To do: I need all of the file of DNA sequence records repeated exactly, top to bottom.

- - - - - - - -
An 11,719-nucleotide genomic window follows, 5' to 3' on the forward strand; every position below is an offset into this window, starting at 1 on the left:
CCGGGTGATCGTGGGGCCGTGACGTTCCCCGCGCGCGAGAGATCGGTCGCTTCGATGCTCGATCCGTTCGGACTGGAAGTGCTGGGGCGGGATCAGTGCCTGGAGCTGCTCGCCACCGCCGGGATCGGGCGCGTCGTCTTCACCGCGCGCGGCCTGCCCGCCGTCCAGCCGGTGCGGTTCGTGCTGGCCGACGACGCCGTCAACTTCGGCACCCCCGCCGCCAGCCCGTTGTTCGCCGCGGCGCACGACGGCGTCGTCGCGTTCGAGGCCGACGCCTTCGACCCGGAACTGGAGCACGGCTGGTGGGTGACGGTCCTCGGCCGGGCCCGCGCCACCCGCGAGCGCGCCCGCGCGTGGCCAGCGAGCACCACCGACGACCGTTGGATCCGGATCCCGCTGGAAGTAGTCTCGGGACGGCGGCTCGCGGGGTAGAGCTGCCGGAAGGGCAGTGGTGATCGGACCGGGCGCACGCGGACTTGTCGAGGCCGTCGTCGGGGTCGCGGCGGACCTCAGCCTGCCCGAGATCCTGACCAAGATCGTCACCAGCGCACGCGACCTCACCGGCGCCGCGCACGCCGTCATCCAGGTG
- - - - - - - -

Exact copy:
An 11,719-nucleotide genomic window follows, 5' to 3' on the forward strand; every position below is an offset into this window, starting at 1 on the left:
CCGGGTGATCGTGGGGCCGTGACGTTCCCCGCGCGCGAGAGATCGGTCGCTTCGATGCTCGATCCGTTCGGACTGGAAGTGCTGGGGCGGGATCAGTGCCTGGAGCTGCTCGCCACCGCCGGGATCGGGCGCGTCGTCTTCACCGCGCGCGGCCTGCCCGCCGTCCAGCCGGTGCGGTTCGTGCTGGCCGACGACGCCGTCAACTTCGGCACCCCCGCCGCCAGCCCGTTGTTCGCCGCGGCGCACGACGGCGTCGTCGCGTTCGAGGCCGACGCCTTCGACCCGGAACTGGAGCACGGCTGGTGGGTGACGGTCCTCGGCCGGGCCCGCGCCACCCGCGAGCGCGCCCGCGCGTGGCCAGCGAGCACCACCGACGACCGTTGGATCCGGATCCCGCTGGAAGTAGTCTCGGGACGGCGGCTCGCGGGGTAGAGCTGCCGGAAGGGCAGTGGTGATCGGACCGGGCGCACGCGGACTTGTCGAGGCCGTCGTCGGGGTCGCGGCGGACCTCAGCCTGCCCGAGATCCTGACCAAGATCGTCACCAGCGCACGCGACCTCACCGGCGCCGCGCACGCCGTCATCCAGGTG